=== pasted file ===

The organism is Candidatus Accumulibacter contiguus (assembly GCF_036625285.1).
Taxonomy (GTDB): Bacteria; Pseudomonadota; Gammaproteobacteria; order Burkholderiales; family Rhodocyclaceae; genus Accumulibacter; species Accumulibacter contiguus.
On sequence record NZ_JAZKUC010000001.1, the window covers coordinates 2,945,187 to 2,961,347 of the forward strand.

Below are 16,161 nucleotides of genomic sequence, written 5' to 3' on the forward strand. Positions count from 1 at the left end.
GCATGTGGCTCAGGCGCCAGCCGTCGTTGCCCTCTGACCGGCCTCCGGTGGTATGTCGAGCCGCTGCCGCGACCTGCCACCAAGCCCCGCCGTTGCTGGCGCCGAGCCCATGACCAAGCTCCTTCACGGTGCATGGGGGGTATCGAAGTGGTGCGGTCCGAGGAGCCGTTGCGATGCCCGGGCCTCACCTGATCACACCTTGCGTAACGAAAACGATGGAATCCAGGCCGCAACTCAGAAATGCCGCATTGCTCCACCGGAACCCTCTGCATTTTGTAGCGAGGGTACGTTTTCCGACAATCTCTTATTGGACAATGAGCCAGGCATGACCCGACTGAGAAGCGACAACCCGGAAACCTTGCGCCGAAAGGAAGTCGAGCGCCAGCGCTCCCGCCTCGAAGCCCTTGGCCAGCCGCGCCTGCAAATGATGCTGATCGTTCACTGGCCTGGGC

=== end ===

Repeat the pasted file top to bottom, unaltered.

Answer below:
The organism is Candidatus Accumulibacter contiguus (assembly GCF_036625285.1).
Taxonomy (GTDB): Bacteria; Pseudomonadota; Gammaproteobacteria; order Burkholderiales; family Rhodocyclaceae; genus Accumulibacter; species Accumulibacter contiguus.
On sequence record NZ_JAZKUC010000001.1, the window covers coordinates 2,945,187 to 2,961,347 of the forward strand.

Below are 16,161 nucleotides of genomic sequence, written 5' to 3' on the forward strand. Positions count from 1 at the left end.
GCATGTGGCTCAGGCGCCAGCCGTCGTTGCCCTCTGACCGGCCTCCGGTGGTATGTCGAGCCGCTGCCGCGACCTGCCACCAAGCCCCGCCGTTGCTGGCGCCGAGCCCATGACCAAGCTCCTTCACGGTGCATGGGGGGTATCGAAGTGGTGCGGTCCGAGGAGCCGTTGCGATGCCCGGGCCTCACCTGATCACACCTTGCGTAACGAAAACGATGGAATCCAGGCCGCAACTCAGAAATGCCGCATTGCTCCACCGGAACCCTCTGCATTTTGTAGCGAGGGTACGTTTTCCGACAATCTCTTATTGGACAATGAGCCAGGCATGACCCGACTGAGAAGCGACAACCCGGAAACCTTGCGCCGAAAGGAAGTCGAGCGCCAGCGCTCCCGCCTCGAAGCCCTTGGCCAGCCGCGCCTGCAAATGATGCTGATCGTTCACTGGCCTGGGC